Who's Listening?

chris and me

 This morning, I was reading Acts 16 about Paul and Silas. They had been "seriously" beaten with rods, cast into the inner dungeon, and their feet were fastened securely in stocks. These two men had to be in intense pain with their backs open and bleeding. And I'm pretty sure it was difficult to get comfortable in a concrete block with their feet chained to the floor. I tried to imagine what that would feel like, especially taking into consideration the fact that they didn't do anything wrong - nothing that deserved punishment of any sort, let alone something this extreme. 

But this is where they found themselves. The account goes on to say that at about midnight (which would be very dark - as we can tell when later the jailor asked for a light to go into the dungeon area), they were singing to God. They were not moaning, crying, wailing, or whining. They were singing - not to the prisoners. They weren't leading everyone in a chorus of Amazing Grace. These two men were singing praises to God.

How could they do that?

Because God did not change with their circumstances. The Kingdom wasn't shaken - but the jail was! The dark jail cell did not change God's peace, it didn't change His grace, and His mercy was still intact. Paul would later write to the church in Corinth that God's grace would be sufficient for anything life might throw at us. Maybe his journey of discovery started in that jail cell that night. Who knows? 

As caregivers, we can often feel like we live bound up in a cell, with very little freedom and few friends left. Our souls can feel the brokenness of carrying the responsibilities. Our hearts can be broken as we see our loved ones hurting, slowly slipping away, or aging. But we can still sing to the God who does not change. Even though our souls are broken, bleeding, and hurting, we can sing of His grace because it still stands. It still carries us. We can sing about the Kingdom of God because He is still reigning on the throne of our hearts. God did not and will not abandon us to the darkness - His light can reach our souls no matter how far back we feel we have moved or been moved in life. He's still got us, and other prisoners are listening in. What will they hear today?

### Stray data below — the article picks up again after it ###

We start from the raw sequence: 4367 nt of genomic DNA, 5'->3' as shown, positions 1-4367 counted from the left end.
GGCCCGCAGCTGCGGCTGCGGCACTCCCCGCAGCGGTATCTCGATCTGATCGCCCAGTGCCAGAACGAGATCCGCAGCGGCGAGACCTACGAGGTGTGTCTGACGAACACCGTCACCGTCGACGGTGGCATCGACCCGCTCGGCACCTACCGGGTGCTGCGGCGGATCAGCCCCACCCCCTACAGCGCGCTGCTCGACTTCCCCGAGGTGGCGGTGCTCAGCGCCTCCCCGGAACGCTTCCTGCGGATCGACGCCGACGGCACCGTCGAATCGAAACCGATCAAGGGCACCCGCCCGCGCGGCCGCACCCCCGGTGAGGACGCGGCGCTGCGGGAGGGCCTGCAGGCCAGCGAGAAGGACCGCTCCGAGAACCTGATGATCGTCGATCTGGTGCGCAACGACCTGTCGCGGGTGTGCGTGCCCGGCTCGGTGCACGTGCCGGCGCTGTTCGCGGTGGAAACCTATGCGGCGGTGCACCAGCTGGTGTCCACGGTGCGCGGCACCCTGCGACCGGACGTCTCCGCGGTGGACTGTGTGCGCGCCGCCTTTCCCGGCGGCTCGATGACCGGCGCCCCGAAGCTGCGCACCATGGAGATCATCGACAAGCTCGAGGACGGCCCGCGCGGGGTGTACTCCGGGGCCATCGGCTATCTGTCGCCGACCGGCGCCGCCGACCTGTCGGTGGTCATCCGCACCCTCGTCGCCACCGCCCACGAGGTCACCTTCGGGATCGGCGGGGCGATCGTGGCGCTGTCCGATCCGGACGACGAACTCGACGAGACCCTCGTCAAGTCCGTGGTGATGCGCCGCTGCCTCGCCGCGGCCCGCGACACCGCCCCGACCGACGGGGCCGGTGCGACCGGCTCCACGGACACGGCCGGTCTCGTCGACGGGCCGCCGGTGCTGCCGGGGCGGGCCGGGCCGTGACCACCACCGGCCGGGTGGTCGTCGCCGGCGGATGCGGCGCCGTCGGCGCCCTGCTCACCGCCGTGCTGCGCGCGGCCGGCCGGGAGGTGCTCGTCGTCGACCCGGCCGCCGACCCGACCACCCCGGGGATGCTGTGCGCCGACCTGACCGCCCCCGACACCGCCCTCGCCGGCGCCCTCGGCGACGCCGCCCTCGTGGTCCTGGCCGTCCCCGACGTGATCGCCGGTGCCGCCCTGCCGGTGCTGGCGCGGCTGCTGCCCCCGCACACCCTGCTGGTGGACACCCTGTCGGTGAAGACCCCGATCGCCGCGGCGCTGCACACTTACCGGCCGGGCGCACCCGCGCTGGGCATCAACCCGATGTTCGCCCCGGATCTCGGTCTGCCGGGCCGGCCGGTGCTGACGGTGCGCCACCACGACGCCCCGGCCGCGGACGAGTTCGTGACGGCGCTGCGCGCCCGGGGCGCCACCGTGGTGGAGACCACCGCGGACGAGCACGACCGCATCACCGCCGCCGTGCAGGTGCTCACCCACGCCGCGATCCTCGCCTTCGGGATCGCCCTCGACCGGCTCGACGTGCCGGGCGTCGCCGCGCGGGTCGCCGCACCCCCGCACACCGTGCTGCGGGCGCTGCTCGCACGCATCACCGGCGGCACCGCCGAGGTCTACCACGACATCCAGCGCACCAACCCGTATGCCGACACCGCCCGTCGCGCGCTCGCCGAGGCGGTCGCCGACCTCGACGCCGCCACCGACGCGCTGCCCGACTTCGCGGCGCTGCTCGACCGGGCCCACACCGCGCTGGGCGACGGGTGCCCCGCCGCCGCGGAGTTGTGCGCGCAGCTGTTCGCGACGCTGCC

Today, I will purposefully sing of His grace because I know that grace is what gets me through each day. I'll turn my focus from my dark cell to the things about God that cannot change, like His love, grace, mercy, peace, and salvation. I will be thankful for His keeping power that sustains me through the long days of caregiving, and I'll trust Him for one more day. Will you join me?



                                                                                                                                           


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2 comments:

  1. I am caregiver too it is hard. I an 84. Hubby has neurological disease,totally helpless. I have some paid help and still barely keep my nose above water. I will only be released by death, his or mine.

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    Replies
    1. I am so sorry you are in your current situation. I've had so many thoughts about death being the only release too. All we can do is trust God, right? Thank you for sharing your journey - and thanks for reading.

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